- electrification of heat sources, green steelmaking and green cement production; and
- precision agriculture, crop preservation, regenerative technology and alternative proteins.
“This is not to say that innovation and the adoption of climate technologies will be straightforward. More likely, these processes will be disruptive. During the net-zero transition, the world’s energy system, as well as its stock of emissions-intensive equipment and infrastructure, will be re-engineered—through climate technologies—to work with renewables instead of fossil fuels. That means not only making and using renewable energy but also transporting it to end markets from production centres, such as sunny regions that generate solar power inexpensively. As these shifts happen, some value chains will break and new ones will form,” the McKinsey team states.
Innovation must also accelerate. For most climate technologies, costs are declining too slowly to abate emissions in line with mid-century net-zero targets, they note. Adding that breaking the cost curve will require unorthodox approaches to the development, integration and scaling of technology—including a degree of collaboration seldom seen for other types of technologies.
Their experience working with hundreds of climate tech companies and value chain participants suggests that effective organisations recognise three fundamental aspects of the climate technology realm:
- climate technologies are highly interdependent;
- competing in these interdependent markets requires cooperation across value chains and industrial ecosystems; and
- powerful first-mover advantages can be gained through risk-taking and bold action.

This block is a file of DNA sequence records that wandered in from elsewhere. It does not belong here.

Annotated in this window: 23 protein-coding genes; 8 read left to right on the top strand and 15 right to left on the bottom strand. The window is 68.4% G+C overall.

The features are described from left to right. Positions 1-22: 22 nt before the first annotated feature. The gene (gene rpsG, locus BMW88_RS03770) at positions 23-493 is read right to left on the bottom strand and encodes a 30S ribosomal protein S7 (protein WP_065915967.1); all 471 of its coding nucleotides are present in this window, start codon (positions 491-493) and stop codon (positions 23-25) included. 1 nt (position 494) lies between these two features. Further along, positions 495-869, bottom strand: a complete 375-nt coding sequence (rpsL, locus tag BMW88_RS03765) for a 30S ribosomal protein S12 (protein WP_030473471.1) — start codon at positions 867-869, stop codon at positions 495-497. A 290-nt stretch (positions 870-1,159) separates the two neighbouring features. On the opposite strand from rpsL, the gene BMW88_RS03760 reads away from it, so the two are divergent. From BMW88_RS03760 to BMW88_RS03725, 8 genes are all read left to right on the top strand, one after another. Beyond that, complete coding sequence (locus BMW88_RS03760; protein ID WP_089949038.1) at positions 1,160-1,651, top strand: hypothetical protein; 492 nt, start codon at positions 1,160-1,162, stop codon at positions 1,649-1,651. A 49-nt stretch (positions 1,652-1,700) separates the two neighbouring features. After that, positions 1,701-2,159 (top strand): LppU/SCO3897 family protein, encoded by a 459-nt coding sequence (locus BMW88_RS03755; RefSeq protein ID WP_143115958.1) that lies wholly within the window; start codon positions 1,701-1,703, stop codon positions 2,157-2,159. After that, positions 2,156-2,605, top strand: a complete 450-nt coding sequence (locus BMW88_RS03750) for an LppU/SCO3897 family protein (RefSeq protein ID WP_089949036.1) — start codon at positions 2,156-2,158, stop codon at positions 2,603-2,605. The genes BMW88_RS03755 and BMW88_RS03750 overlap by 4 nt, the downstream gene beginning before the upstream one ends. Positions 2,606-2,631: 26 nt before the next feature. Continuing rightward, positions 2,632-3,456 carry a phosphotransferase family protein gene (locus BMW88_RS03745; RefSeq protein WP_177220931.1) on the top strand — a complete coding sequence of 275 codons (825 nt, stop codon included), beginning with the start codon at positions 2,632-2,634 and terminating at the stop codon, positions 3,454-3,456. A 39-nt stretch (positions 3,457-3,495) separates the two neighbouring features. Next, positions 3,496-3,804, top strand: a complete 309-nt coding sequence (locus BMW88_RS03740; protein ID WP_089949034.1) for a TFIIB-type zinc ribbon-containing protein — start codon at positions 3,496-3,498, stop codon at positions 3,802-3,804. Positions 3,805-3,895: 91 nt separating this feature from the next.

The McKinsey analysis suggests that, in a scenario where the world reaches net zero by 2050, economic output will progressively (and permanently) tilt away from goods and services that are emissions-intensive and toward those that can be made and used without emitting greenhouse gases.
Initial experience suggests that in many sectors, companies that are among the first to pursue net-zero opportunities enjoy greater success.
Meanwhile, Mining Weekly can report that Netherlands, Denmark, Germany and Belgium have signed a deal to massively increase the North Sea offshore wind capacity and build a joint network to bring the electricity onshore.
The four countries’ Ministers of Energy, Tinne Van der Straeten, Rob Jetten, Robert Habeck and Dan Jørgensen, signed several bilateral declarations that cover ambitions on green hydrogen and the establishment of more energy islands in the North Sea.
Danish Prime Minister Metre Frederiksen said that the four European Union countries that will build the offshore wind farms off their North Sea coasts want to increase EU’s total offshore wind capacity fourfold by 2030 and tenfold by 2050.
The deal, signed in Esbjerg in Denmark, envisages expanding capacity to 65 GW in 2030 and 150 GW by 2050.
Some of the electricity from the offshore wind farms will be used to produce hydrogen, which is seen as the way to offset the use of fossil fuels in industry.
The total output represents more than half of the capacity target for the entire 27-nation block in the EU offshore renewable energy strategy, which was unveiled in November 2020.